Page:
Under Canadian contract law, contracts are to be " enforced in accordance with the intention of the parties, which is to be gleaned from the words used in their agreements." Nexxtep Resources Ltd. v. Talisman Energy Inc., [2013] A.J. No. 57; 2013 ABCA 40; (Feb. 1, 2013) at *15. This is an objective intention, see id., which the Court may ascertain from considering, in connection with the text, the circumstances surrounding a contract, also known as the " factual matrix." The " factual matrix," or the contextual circumstances surrounding the formation of a contract, which the court may consider when interpreting the text of a contract, includes " the relevant background against which the contract was included." Orbus Pharma, [2008] A.J. No. 1430; 2008 ABQB 54, para. 28. This " extends to the genesis of the agreement, its purpose, and the commercial context in which the agreement was made." [2013] A.J. No. 57; 2013 ABCA 40; (Feb. 1, 2013) at *21 (quoting Dumbrell v. Regional Group of Companies, Inc., 2007 ONCA 59, 279 DLR (4th) 201). Geoff Hall, in Canadian Contractual Interpretation Law (hereinafter " Hall" ), notes that " [t]he scope of what may be considered within the rubric 'factual matrix' is quite broad," and that it " always involves a highly contextual analysis,

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and can amount to a very detailed examination of the facts depending on the particular circumstances of the case." Hall at 25.

If a contract is ambiguous, courts may look to extrinsic evidence to give meaning to the contract, but not to contradict the writing in question. 1337523 Ontario, Inc. v. Golden State Bancorp, Inc., 163 F.Supp.2d 1111, 1116 (N.D. Cal. 2001). Hall has noted that there are a number of exceptions to the parol evidence rule, including if there remains ambiguity in the contract, which Hall explains to often mean whether, after an objective evaluation, " there are two or more reasonable interpretations." Hall at 59. The rule might also not apply when " the written document is not the complete agreement or where there is a collateral oral agreement," or when surrounding circumstances indicate that a latent ambiguity may exist. Hall at 59-64. Extrinsic evidence may also be considered if " the written document is not the complete agreement or where there is a collateral agreement." Hall at 59-64.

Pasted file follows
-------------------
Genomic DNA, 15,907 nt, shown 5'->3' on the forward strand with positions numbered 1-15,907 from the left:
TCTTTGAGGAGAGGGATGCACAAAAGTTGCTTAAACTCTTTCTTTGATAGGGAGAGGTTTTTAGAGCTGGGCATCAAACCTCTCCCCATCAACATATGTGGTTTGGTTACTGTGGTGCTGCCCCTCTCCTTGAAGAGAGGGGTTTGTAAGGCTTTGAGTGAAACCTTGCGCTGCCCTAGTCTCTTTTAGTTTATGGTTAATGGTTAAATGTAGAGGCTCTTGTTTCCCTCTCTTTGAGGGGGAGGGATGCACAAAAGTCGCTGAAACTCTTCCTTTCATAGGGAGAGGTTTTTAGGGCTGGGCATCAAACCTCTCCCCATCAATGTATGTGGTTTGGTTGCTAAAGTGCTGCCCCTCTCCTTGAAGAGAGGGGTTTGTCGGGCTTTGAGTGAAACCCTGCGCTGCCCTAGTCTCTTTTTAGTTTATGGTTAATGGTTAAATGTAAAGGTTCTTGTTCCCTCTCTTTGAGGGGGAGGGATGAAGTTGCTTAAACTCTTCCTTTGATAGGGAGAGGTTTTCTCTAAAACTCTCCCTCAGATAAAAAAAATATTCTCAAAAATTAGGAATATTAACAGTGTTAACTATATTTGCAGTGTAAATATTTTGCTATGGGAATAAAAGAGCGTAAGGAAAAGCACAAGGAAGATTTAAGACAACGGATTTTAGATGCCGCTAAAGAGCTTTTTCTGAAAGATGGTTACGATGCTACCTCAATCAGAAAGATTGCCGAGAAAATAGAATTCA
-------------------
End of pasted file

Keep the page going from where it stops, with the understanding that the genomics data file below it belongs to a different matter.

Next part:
B. The 1991 Memo is not the Entire Agreement

The parties in this case appear to give the 1991 Memo itself much more weight than it is due. While this document evidences an agreement between Drs. Weiss, Reynolds, and Tetzlaff, it does not purport to be the agreement. It is addressed to Beverly Sheridan at UTI, rather than one or more of the parties to the agreement. ECF No. 478-10. By its terms, it is a letter intended to " indicate the allotment of interests to the inventors of the above invention." Id. Moreover, it states that " [t]he inventors are in agreement with this assignment," without any other language indicating it is, itself, the legally operative agreement. Id. (emphasis added). Based on the language of the document, the Court concludes that Drs. Weiss, Reynolds, and Tetzlaff had reached an agreement as to the allocation of ownership interests prior to signing the 1991 Memo, and the 1991 Memo merely conveys the relevant terms of that existing agreement to UTI.

These points are important because they meet several arguments put forth by StemCells in an effort to construe the 1991 Memo in its favor. First, StemCells argues that, at most, the 1991 Memo confers an economic interest in Dr. Tetzlaff, but that this interest did no more than entitle Dr. Tetzlaff to royalty payments. ECF No. 479 at 25. Not surprisingly, Neuralstem counters by pointing out that Dr. Tetzlaff has never received any royalty payments. ECF No. 479 at 29. StemCells answers that the failure to receive royalty payments is explained either because (i) any agreement to pay royalties pursuant to the 1991 Memo was extinguished when the rights to the invention were reassigned from UTI or (ii) that any failure to pay royalties does not undermine the purely economic nature of the 1991 Memo, but simply indicates a breach on the part of UTI or the University, who were obligated to make royalty payments.[13] ECF No. 479 at 27-28.

As to StemCells' argument that the 1991 Memo was extinguished, it would certainly appear to be the case that once UTI no longer had any rights in the invention, it would no longer have any responsibility to